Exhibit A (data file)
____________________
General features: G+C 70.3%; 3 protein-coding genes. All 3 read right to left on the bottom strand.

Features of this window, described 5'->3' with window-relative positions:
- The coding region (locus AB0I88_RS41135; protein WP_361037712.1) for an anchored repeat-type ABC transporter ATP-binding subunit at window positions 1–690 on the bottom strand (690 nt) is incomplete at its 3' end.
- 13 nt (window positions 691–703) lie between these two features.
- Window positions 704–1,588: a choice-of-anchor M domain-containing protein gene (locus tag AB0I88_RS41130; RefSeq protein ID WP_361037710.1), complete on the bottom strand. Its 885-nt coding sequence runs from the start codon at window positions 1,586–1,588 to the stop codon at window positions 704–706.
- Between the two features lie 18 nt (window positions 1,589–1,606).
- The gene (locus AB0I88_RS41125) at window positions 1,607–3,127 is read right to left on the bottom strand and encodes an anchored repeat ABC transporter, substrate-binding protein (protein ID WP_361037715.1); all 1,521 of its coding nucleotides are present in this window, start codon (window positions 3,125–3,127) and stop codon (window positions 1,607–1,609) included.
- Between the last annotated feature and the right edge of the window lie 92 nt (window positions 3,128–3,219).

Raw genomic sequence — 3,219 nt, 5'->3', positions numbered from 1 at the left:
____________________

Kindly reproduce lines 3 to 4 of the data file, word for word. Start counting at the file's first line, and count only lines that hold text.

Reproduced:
- The coding region (locus AB0I88_RS41135; protein WP_361037712.1) for an anchored repeat-type ABC transporter ATP-binding subunit at window positions 1–690 on the bottom strand (690 nt) is incomplete at its 3' end.
- 13 nt (window positions 691–703) lie between these two features.